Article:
Read/Write Web covers some new plays in vertical search that made their debut at the recent DEMO conference, including Pluggd, a search engine for searching audio in podcasts, and Retrevo, a consumer electronics search portal. The article has a nice summary of the strengths and weaknesses of a number of search plays they define as "vertical," including Technorati for weblog searches, Zoominfo for people searching and Farecast for viewing airline ticket prices in a stock ticker-like format. The key thing about all of these search plays is that they are FOCUSED plays that are not using generic infrastructure to create cookie-cutter portals or industry-specific indexes. The grim ghost of VerticalNet hangs over vertical search heavily, reminding us that the execution of vertical publishing is almost always most successful when its highly attuned to the needs of an audience focusing on a specific topic. It takes not only vertical-specific search results but a range of structured and unstructured data and unique content assets to distinguish a vertical search play.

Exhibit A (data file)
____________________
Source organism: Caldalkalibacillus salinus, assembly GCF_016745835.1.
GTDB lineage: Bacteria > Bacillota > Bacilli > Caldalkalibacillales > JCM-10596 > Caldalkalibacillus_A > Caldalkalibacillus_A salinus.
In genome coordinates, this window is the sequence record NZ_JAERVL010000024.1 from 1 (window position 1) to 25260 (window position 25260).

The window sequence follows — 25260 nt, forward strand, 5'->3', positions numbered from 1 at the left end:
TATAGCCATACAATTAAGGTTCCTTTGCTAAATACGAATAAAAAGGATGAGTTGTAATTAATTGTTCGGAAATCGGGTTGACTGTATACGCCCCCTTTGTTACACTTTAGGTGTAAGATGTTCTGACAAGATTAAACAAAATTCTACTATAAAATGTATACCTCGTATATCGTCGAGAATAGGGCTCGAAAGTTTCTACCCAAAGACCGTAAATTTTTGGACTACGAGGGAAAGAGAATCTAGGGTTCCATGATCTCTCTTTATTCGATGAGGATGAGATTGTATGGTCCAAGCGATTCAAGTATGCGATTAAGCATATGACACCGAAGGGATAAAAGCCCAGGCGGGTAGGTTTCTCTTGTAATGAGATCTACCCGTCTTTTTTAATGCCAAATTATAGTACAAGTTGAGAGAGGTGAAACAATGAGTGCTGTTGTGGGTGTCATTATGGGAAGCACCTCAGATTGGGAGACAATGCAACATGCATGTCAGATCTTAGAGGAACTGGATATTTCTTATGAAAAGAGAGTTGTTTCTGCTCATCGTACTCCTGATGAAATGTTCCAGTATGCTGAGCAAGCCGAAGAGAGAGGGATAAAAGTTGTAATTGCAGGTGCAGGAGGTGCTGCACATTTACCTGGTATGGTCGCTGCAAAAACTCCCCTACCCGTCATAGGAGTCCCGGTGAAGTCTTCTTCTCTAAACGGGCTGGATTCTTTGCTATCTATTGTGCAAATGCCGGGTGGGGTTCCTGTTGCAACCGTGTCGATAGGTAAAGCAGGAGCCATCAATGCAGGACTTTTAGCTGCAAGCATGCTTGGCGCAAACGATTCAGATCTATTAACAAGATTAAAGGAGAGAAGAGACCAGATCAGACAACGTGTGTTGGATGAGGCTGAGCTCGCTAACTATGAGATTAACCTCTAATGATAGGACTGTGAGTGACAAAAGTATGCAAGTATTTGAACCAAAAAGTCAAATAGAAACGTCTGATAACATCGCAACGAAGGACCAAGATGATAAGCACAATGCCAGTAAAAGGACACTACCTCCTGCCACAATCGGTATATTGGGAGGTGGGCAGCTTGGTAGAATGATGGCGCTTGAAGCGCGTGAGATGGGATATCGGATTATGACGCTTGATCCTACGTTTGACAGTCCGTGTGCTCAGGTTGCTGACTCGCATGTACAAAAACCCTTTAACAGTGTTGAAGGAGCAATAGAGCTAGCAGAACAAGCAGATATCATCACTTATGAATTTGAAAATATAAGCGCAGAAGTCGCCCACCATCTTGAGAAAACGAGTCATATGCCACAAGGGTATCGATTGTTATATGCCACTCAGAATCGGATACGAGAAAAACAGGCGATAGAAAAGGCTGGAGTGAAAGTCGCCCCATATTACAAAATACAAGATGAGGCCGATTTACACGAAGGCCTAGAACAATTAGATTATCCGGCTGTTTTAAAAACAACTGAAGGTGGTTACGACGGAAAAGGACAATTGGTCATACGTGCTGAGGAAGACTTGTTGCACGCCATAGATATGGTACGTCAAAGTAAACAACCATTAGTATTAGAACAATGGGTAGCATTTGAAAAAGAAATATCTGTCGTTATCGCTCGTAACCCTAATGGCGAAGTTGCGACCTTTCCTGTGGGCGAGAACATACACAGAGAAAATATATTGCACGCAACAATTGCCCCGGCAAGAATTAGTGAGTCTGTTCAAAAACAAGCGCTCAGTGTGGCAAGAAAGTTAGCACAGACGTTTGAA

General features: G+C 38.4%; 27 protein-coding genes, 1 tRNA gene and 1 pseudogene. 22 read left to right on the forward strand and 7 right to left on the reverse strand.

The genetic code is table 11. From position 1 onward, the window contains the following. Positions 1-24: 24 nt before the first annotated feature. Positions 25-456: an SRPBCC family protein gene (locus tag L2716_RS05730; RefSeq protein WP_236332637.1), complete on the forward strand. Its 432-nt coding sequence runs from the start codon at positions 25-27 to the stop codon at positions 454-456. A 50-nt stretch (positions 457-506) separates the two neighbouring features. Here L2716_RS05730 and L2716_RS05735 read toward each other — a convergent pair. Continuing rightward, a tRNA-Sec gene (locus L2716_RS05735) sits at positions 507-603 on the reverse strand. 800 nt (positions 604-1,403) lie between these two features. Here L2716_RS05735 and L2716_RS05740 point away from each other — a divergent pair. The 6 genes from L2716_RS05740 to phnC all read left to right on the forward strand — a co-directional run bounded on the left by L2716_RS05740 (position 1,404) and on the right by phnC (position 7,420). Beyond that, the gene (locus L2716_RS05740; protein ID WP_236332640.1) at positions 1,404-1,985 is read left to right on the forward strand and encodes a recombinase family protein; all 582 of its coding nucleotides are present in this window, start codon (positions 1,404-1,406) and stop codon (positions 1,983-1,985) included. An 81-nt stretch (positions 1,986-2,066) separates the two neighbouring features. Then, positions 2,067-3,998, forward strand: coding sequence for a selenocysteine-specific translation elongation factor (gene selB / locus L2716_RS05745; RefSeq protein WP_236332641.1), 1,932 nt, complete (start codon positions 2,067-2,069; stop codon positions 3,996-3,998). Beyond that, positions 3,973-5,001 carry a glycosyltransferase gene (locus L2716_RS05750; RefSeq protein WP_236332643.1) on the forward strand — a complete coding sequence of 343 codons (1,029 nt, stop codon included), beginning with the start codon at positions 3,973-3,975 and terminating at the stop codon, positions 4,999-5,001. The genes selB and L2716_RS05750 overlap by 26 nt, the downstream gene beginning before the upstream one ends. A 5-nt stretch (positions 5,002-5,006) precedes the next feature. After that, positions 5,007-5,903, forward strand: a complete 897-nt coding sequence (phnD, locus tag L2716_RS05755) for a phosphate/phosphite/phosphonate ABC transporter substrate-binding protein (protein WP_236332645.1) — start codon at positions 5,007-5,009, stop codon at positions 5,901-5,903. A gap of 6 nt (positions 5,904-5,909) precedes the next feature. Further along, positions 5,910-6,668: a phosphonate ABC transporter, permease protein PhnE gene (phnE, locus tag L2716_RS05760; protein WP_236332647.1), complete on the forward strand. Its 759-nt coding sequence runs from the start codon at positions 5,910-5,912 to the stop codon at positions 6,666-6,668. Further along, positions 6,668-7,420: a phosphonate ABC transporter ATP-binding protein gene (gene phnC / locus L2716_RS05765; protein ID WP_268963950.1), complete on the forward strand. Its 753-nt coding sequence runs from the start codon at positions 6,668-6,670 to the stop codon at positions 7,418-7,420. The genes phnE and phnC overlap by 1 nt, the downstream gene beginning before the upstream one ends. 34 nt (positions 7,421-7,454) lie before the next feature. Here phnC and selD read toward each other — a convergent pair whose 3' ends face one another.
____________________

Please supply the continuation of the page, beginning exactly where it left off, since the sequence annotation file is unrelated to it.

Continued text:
In this sense Read/Write Web's headline "Watch Out Google, Vertical Search Is Ramping Up!" is a very accurate reflection of the challenges that general-purpose search portals of all kinds face. Google seems to understand this as well as anyone as it begins to integrate structured content from Google Base into its main search results pages to provide a richer range of content to searchers in specific contexts. As vertical search portals become unique destination properties in their own right there is an inevitable dilution of the value of a general-purpose search engine to research specific topics, but not a one-to-one replacement of a general search tool's power. Still, when one looks at down-trending traffic for Google one can appreciate that vertical search portals and other tools such as social bookmarking services are beginning to create a new era in research tools that promises to put the pressure on major portals across the board.